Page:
Michael Phelps has joined just four others in the history of humanity to have won a record nine Olympic Golds, joining the likes of Paavo Nurmi and Carl Lewis.
But how is greatness defined? I would put my neck out and say legendary runner Emil Zatopek. who won a trifling three gold medals is up there amongst the greatest, and far greater than Mark Spitz , or any swimmer. Running, long distance or the sprint, is the crown event of the Olympics.
1. Paavo Nurmi (Finland) The Flying Finn's tally is all the more striking because his wins came in endurance running, specializing in the 1,500 and 10,000 meter races -- and almost everything in between -- from 1920 to 1928. His gold haul might have been higher but his Olympic career was cut short after he was charged with being a professional.
2. Larysa Latynina (Soviet Union/Ukraine)
The glamorous Ukrainian gymnast was strong in every discipline, taking gold in the All-Around event twice and leading the Soviets to victory in the team event three times. She netted six medals in each of her three Olympics -- 1956, 1960 and 1964 -- giving her the most medals of any athlete at 18. She went on to coach the Soviet gymnasts from 1967 to 1977.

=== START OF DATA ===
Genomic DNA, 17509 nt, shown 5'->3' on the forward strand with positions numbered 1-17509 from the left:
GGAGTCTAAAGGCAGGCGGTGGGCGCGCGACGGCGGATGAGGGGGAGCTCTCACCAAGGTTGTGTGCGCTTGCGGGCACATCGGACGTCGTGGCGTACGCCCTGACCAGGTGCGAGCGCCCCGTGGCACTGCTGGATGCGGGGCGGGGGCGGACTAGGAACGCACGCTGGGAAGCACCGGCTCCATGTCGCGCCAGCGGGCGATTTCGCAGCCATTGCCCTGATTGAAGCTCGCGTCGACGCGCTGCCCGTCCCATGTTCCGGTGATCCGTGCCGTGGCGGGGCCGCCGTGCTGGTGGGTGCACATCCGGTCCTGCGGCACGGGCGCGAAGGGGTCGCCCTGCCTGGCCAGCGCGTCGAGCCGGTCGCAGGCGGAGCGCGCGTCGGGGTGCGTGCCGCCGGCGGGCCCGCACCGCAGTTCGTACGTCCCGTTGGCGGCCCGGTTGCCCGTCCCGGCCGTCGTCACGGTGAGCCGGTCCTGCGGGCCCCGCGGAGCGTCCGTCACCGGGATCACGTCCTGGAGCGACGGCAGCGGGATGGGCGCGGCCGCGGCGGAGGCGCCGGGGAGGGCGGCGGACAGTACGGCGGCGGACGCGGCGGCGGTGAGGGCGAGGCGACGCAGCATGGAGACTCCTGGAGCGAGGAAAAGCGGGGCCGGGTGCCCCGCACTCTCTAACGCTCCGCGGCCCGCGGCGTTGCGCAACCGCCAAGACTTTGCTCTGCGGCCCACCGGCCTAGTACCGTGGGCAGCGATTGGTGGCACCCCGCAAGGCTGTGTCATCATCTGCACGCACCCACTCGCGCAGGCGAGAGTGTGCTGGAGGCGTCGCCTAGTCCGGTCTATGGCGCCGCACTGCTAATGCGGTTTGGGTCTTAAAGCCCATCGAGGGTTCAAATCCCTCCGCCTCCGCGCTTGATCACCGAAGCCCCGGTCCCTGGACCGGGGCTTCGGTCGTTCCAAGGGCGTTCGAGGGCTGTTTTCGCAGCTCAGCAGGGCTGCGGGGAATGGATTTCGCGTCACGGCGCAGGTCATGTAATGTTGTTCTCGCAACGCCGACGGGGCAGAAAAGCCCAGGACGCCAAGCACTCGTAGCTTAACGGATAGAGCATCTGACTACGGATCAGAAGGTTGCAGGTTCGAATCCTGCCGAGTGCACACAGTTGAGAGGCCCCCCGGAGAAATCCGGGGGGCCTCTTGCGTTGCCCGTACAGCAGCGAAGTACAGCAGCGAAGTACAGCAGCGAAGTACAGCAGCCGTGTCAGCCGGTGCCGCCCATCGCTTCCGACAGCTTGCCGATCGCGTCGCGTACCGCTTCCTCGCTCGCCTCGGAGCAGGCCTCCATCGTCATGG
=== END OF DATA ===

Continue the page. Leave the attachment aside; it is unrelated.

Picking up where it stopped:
3. Mark Spitz (United States)
The U.S. swimmer had predicted before the 1968 Olympics that we would win six golds. He took only two but more than redeemed himself in 1972. Spitz claimed seven golds -- the most in one Olympics for any athlete and set world records with each. Against conventional swimming practice, he set that mark unshaven, wearing a bushy moustache.
4. Carl Lewis (United States)
King Carl reigned over the long jump in four straight Games from 1984 to 1996 and also won the 100 meters race twice, taking the 1988 title after Canada's Ben Johnson was disqualified for doping. But drug allegations have tarnished his record. His own lawyer argued that Lewis took banned substances -- but only inadvertently in the form of over-the-counter herbal medicine.
(Compiled by Simon Rabinovitch)